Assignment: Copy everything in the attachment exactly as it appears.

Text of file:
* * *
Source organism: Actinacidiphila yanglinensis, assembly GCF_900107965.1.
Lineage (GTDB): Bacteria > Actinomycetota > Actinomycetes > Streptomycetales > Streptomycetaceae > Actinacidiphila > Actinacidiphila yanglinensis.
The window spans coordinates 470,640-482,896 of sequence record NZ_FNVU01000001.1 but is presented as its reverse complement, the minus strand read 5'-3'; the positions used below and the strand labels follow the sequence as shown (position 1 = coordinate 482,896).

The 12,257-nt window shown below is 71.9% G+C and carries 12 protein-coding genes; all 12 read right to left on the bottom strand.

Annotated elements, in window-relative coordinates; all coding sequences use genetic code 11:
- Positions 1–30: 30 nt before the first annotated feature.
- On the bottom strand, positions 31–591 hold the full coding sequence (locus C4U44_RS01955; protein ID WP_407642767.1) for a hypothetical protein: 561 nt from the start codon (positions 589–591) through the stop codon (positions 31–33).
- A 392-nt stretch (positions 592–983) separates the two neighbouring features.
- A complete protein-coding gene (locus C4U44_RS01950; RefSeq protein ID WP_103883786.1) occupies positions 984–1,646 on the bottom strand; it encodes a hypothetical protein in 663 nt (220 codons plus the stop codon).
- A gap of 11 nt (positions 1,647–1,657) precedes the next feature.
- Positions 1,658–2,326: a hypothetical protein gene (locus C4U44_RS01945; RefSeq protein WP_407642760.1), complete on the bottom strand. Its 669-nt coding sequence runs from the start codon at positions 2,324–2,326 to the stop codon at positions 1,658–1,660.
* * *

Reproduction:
Source organism: Actinacidiphila yanglinensis, assembly GCF_900107965.1.
Lineage (GTDB): Bacteria > Actinomycetota > Actinomycetes > Streptomycetales > Streptomycetaceae > Actinacidiphila > Actinacidiphila yanglinensis.
The window spans coordinates 470,640-482,896 of sequence record NZ_FNVU01000001.1 but is presented as its reverse complement, the minus strand read 5'-3'; the positions used below and the strand labels follow the sequence as shown (position 1 = coordinate 482,896).

The 12,257-nt window shown below is 71.9% G+C and carries 12 protein-coding genes; all 12 read right to left on the bottom strand.

Annotated elements, in window-relative coordinates; all coding sequences use genetic code 11:
- Positions 1–30: 30 nt before the first annotated feature.
- On the bottom strand, positions 31–591 hold the full coding sequence (locus C4U44_RS01955; protein ID WP_407642767.1) for a hypothetical protein: 561 nt from the start codon (positions 589–591) through the stop codon (positions 31–33).
- A 392-nt stretch (positions 592–983) separates the two neighbouring features.
- A complete protein-coding gene (locus C4U44_RS01950; RefSeq protein ID WP_103883786.1) occupies positions 984–1,646 on the bottom strand; it encodes a hypothetical protein in 663 nt (220 codons plus the stop codon).
- A gap of 11 nt (positions 1,647–1,657) precedes the next feature.
- Positions 1,658–2,326: a hypothetical protein gene (locus C4U44_RS01945; RefSeq protein WP_407642760.1), complete on the bottom strand. Its 669-nt coding sequence runs from the start codon at positions 2,324–2,326 to the stop codon at positions 1,658–1,660.